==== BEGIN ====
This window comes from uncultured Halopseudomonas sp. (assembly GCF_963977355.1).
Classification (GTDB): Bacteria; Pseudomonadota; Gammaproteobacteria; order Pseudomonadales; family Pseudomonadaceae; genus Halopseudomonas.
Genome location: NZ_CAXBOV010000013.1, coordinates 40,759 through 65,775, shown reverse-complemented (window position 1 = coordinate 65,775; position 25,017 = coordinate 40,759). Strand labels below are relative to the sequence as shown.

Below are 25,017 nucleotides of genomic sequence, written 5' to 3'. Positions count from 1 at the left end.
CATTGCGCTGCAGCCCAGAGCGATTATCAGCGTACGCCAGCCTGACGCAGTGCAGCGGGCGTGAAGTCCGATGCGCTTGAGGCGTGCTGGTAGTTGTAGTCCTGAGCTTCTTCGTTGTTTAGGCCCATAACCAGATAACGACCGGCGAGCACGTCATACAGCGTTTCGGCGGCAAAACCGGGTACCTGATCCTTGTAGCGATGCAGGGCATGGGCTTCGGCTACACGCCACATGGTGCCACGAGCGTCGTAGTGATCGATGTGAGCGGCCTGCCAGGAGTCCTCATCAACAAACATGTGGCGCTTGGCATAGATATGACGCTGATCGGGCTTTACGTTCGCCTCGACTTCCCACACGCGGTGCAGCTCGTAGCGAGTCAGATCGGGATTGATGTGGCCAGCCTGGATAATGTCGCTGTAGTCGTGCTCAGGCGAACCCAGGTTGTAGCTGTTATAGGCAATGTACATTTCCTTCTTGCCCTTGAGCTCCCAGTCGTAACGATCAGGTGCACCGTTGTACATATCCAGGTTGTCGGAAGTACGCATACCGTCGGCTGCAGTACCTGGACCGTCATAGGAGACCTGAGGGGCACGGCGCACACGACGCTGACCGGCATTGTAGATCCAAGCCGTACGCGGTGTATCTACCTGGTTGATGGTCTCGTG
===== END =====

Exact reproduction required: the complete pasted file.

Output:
This window comes from uncultured Halopseudomonas sp. (assembly GCF_963977355.1).
Classification (GTDB): Bacteria; Pseudomonadota; Gammaproteobacteria; order Pseudomonadales; family Pseudomonadaceae; genus Halopseudomonas.
Genome location: NZ_CAXBOV010000013.1, coordinates 40,759 through 65,775, shown reverse-complemented (window position 1 = coordinate 65,775; position 25,017 = coordinate 40,759). Strand labels below are relative to the sequence as shown.

Below are 25,017 nucleotides of genomic sequence, written 5' to 3'. Positions count from 1 at the left end.
CATTGCGCTGCAGCCCAGAGCGATTATCAGCGTACGCCAGCCTGACGCAGTGCAGCGGGCGTGAAGTCCGATGCGCTTGAGGCGTGCTGGTAGTTGTAGTCCTGAGCTTCTTCGTTGTTTAGGCCCATAACCAGATAACGACCGGCGAGCACGTCATACAGCGTTTCGGCGGCAAAACCGGGTACCTGATCCTTGTAGCGATGCAGGGCATGGGCTTCGGCTACACGCCACATGGTGCCACGAGCGTCGTAGTGATCGATGTGAGCGGCCTGCCAGGAGTCCTCATCAACAAACATGTGGCGCTTGGCATAGATATGACGCTGATCGGGCTTTACGTTCGCCTCGACTTCCCACACGCGGTGCAGCTCGTAGCGAGTCAGATCGGGATTGATGTGGCCAGCCTGGATAATGTCGCTGTAGTCGTGCTCAGGCGAACCCAGGTTGTAGCTGTTATAGGCAATGTACATTTCCTTCTTGCCCTTGAGCTCCCAGTCGTAACGATCAGGTGCACCGTTGTACATATCCAGGTTGTCGGAAGTACGCATACCGTCGGCTGCAGTACCTGGACCGTCATAGGAGACCTGAGGGGCACGGCGCACACGACGCTGACCGGCATTGTAGATCCAAGCCGTACGCGGTGTATCTACCTGGTTGATGGTCTCGTG